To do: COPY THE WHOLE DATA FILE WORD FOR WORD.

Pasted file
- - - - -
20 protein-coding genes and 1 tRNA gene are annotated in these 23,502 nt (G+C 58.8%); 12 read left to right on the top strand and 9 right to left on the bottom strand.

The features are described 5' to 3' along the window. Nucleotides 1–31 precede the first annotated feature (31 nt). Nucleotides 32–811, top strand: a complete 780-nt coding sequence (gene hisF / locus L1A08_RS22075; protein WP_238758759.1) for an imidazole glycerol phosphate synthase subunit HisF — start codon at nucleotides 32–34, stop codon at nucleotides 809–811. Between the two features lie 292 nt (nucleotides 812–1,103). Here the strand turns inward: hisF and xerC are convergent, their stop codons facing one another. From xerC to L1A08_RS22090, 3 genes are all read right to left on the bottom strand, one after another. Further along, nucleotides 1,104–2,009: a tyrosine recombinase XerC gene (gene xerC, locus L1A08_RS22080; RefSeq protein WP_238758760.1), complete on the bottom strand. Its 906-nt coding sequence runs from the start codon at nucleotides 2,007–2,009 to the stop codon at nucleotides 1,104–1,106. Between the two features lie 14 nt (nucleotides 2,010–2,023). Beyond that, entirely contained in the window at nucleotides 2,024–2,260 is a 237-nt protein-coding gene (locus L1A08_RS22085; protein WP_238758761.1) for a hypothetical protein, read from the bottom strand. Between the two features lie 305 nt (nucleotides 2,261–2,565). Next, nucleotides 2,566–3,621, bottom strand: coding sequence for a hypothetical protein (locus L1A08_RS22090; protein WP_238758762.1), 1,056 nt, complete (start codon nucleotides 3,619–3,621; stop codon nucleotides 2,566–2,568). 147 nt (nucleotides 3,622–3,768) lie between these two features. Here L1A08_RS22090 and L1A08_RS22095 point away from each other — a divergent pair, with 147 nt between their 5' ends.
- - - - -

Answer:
20 protein-coding genes and 1 tRNA gene are annotated in these 23,502 nt (G+C 58.8%); 12 read left to right on the top strand and 9 right to left on the bottom strand.

The features are described 5' to 3' along the window. Nucleotides 1–31 precede the first annotated feature (31 nt). Nucleotides 32–811, top strand: a complete 780-nt coding sequence (gene hisF / locus L1A08_RS22075; protein WP_238758759.1) for an imidazole glycerol phosphate synthase subunit HisF — start codon at nucleotides 32–34, stop codon at nucleotides 809–811. Between the two features lie 292 nt (nucleotides 812–1,103). Here the strand turns inward: hisF and xerC are convergent, their stop codons facing one another. From xerC to L1A08_RS22090, 3 genes are all read right to left on the bottom strand, one after another. Further along, nucleotides 1,104–2,009: a tyrosine recombinase XerC gene (gene xerC, locus L1A08_RS22080; RefSeq protein WP_238758760.1), complete on the bottom strand. Its 906-nt coding sequence runs from the start codon at nucleotides 2,007–2,009 to the stop codon at nucleotides 1,104–1,106. Between the two features lie 14 nt (nucleotides 2,010–2,023). Beyond that, entirely contained in the window at nucleotides 2,024–2,260 is a 237-nt protein-coding gene (locus L1A08_RS22085; protein WP_238758761.1) for a hypothetical protein, read from the bottom strand. Between the two features lie 305 nt (nucleotides 2,261–2,565). Next, nucleotides 2,566–3,621, bottom strand: coding sequence for a hypothetical protein (locus L1A08_RS22090; protein WP_238758762.1), 1,056 nt, complete (start codon nucleotides 3,619–3,621; stop codon nucleotides 2,566–2,568). 147 nt (nucleotides 3,622–3,768) lie between these two features. Here L1A08_RS22090 and L1A08_RS22095 point away from each other — a divergent pair, with 147 nt between their 5' ends.